Last modified 31.07.02021


Album review by André Dack, Frederick O'Brien, and Andrew Bridge


I’ve been waiting for SOPHIE’s debut album for quite some time now, having immensely enjoyed a selection of her singles over the years, namely “Bipp”, “Lemonade”, and “Ponyboy”. Anticipation grew into genuine excitement after the release of “Faceshopping”, an enthralling post-industrial banger, equipped with a scalp-burning beat that I still can’t get enough of. For me, it remains SOPHIE’s greatest track.

The truth is, I didn’t know what to expect from OIL OF EVERY PEARL’s UN-INSIDES, particularly after listening to lead single “It’s Okay to Cry”, which sounds like a bog-standard Disney pop song actuated by prodigious production. It’s a curious opener to say the least, though the overpowering sense of grandeur does successfully carry over to songs like “Is it Cold in the Water?” and “Infatuation”. It’s certainly sprawling, but unfortunately not that affecting. This is a repeated conclusion by the time the album finishes with “Whole New World/Pretend World”.

The real treat lies in the production. OIL just sounds amazing. Even a song like “Immaterial”, which at first annoyed the hell out of me, sounds too crisp and immaculate for me to ever turn it off. At this point, SOPHIE’s production style is her primary asset, and I’m certain that therein lies the illustrious future. Whilst there is a plethora of interesting production ideas here, there’s also a notable absence of creativity in actual song writing. “Faceshopping” and “Ponyboy” are two obvious standouts, because they are romping bangers with mind-blowing beats. I’m not sure substance is lacking per se — there’s clearly a focus on freedom at play here — but it does at least feel secondary to the production, which is the main attraction.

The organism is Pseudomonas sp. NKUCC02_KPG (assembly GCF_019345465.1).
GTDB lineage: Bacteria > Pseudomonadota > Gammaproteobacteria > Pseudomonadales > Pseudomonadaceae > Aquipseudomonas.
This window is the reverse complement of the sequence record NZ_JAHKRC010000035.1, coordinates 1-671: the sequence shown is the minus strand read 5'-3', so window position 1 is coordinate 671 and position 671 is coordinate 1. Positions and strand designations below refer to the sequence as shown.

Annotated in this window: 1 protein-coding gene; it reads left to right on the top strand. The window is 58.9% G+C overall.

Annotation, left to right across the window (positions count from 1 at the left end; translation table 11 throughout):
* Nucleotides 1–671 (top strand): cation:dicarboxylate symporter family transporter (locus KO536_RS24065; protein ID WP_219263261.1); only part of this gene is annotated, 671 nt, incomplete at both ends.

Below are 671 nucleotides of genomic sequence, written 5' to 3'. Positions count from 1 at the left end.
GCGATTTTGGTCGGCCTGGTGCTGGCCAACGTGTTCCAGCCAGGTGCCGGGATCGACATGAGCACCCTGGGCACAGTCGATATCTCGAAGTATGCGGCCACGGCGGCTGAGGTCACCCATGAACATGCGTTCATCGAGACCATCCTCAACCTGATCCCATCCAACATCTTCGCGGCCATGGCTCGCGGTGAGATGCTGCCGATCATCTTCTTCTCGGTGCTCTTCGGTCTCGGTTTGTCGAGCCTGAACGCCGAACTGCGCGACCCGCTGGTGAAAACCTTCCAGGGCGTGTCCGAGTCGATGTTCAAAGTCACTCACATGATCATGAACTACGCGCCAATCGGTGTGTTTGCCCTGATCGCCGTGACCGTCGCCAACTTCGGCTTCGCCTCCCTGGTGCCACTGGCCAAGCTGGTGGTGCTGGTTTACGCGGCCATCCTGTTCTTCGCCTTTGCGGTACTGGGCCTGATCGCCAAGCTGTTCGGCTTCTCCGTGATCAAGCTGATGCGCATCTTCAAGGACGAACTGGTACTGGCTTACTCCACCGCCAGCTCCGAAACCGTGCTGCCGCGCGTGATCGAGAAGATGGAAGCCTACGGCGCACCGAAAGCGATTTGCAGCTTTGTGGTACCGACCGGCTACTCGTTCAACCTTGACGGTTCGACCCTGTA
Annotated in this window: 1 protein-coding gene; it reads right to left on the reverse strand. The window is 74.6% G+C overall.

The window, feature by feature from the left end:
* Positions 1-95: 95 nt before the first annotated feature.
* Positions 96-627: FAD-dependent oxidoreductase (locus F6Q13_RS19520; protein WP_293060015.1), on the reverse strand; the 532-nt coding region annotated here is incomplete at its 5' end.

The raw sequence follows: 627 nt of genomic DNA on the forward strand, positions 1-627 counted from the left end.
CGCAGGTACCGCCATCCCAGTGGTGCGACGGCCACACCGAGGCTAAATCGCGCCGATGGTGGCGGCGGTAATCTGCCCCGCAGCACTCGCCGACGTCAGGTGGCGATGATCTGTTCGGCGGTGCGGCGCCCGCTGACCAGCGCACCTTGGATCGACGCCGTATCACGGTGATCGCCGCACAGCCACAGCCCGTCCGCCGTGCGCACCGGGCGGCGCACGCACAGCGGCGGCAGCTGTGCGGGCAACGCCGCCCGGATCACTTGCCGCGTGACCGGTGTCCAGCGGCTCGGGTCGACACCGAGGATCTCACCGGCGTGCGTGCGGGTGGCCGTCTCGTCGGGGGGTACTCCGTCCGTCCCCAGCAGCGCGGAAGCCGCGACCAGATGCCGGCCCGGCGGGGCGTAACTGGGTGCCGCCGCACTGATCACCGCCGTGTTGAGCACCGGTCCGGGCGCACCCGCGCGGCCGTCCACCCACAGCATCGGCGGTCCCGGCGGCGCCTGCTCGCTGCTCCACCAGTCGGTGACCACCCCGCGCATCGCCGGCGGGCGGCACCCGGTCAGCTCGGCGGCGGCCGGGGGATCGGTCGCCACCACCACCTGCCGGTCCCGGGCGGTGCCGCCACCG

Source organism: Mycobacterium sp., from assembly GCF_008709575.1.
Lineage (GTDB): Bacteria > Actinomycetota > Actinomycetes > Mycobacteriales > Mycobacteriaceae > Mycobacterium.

Fortunately, SOPHIE is indisputably one of the most compelling and refreshing producers in modern music, so OIL is still an enthralling listen. Not always enjoyable, but always engaging, and that’s a good starting point. Whether it’s her own material or featured production for another artist, I can’t wait to see what she does next.

7 out of 10

Favourite tracks // Faceshopping ­­Ponyboy ­­Pretending


5 out of 10

Favourite tracks // Pretending


SOPHIE’s debut album is a testament to her skilled production and experimentation with electronic, dance, and pop music. Fans of the twisted, distorted, sub-drenched instrumentals from her 2015 compilation PRODUCT and from the lead singles to this release won’t be disappointed, with the likes of “Not Okay” and “Pretending” adding to the showcase alongside the nine-minute-epic that closes the album.

Skirting the periphery, however, are several tracks of a far more sugar-pop ilk. The opener, a first for the producer as it features her own vocals, is far more radio-friendly and “Immaterial” and “Infatuation” follow its lead, slotting in without much warning between the remainder of the tracklist. Besides these tracks making up some of the least enjoyable moments on the album, it also makes for a disjointed patchwork of music.

While the midsection does its best at transitioning between tracks despite the radically different sounds on show, OIL OF EVERY PEARL’S UN-INSIDES has a hard job gelling together at times. The experimental nature was bound to make this a difficult album all around, and while I hear a lot to like on here across individual tracks, it’s hard not to see the clear misses too.

When I use the word ‘showcase,’ it really does apply to this debut as a whole, often feeling like a demonstration of SOPHIE’s impressive production skillset and the boundaries she’s trying to push, but to make a good album I feel like more focus and cohesion is essential and, in this case, lacking. My interest has, nevertheless, been thoroughly piqued by the run-up and release of this album and I’ll certainly be keeping an eye out for her future work.

6 out of 10

Favourite tracks // Ponyboy ­­Not Okay ­­Whole New World/Pretend World